Focus On Ayrshire: Burns’ Cottage


Every year thousands undertake the pilgrimage to the birthplace of Scotland’s national bard, Robert Burns

 

Burns spent the first seven years of his life at Alloway Cottage, just south of Ayr. The cottage, and subsequent monument to the bard, now come under the umbrella of the Robert Burns Birthplace Museum. This fascinating treasure trove houses more than 5000 Burns artefacts, including handwritten manuscripts. You can even celebrate his legacy the traditional way, too, by having haggis, neeps and tatties in the museum café!

The displays in the museum and cottage are fascinating, and include plenty interactive exhibits. Every hour one a screen brings to life one of Burns’ best-loved works.

 

 

The cottage is worth a visit in its own right, but it can be combined with other local places associated with the Bard. These include Brig o’ Doon, Auld Kirk, Alloway, and the Burns Monument and Memorial Garden.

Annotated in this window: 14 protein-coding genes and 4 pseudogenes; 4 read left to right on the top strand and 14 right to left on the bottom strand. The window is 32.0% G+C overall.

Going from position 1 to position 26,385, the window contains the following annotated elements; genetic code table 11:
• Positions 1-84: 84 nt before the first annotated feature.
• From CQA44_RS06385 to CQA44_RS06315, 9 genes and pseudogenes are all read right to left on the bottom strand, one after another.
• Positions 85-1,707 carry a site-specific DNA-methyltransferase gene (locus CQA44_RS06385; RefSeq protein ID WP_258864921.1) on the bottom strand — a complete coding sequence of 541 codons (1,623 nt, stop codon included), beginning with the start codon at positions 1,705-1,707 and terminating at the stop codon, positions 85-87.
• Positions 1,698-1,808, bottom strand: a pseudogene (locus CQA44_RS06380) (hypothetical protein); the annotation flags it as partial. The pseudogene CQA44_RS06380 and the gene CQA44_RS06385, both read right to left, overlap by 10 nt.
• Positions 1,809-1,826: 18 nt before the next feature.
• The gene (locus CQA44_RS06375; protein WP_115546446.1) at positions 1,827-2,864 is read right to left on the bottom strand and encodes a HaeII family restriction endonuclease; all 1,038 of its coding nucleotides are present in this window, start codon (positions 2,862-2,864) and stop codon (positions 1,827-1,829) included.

Alloway Cottage was being used as an alehouse when Burns died in 1796. It still attracted a regular stream of Burns fans, however, eager to see the birthplace of the bard.

 

Of Monuments And Mausoleums

 

Sir Alexander Boswell, son of the writer James Boswell, set up a committee in 1814 to discuss the establishment of a monument to Burns in Alloway. At the same time a similar committee was discussing the erection of a mausoleum at Burns’ burial place in Dumfries. Such was the public support that both campaigns succeeded. The Burns Mausoleum was built in 1817, with the Monument following between 1820 and 1823.

In 1881 the trustees of the monument purchased Burns Cottage, and spent the next twenty years restoring it to its original condition.

You can visit the cottage and museum throughout the year – except on Dec 25 & 26 and Jan 1 & 2.

Click here for visiting information.

 

There are loads more Ayrshire activities in our nine-page guide
– only in The Scots Magazine’s November issue!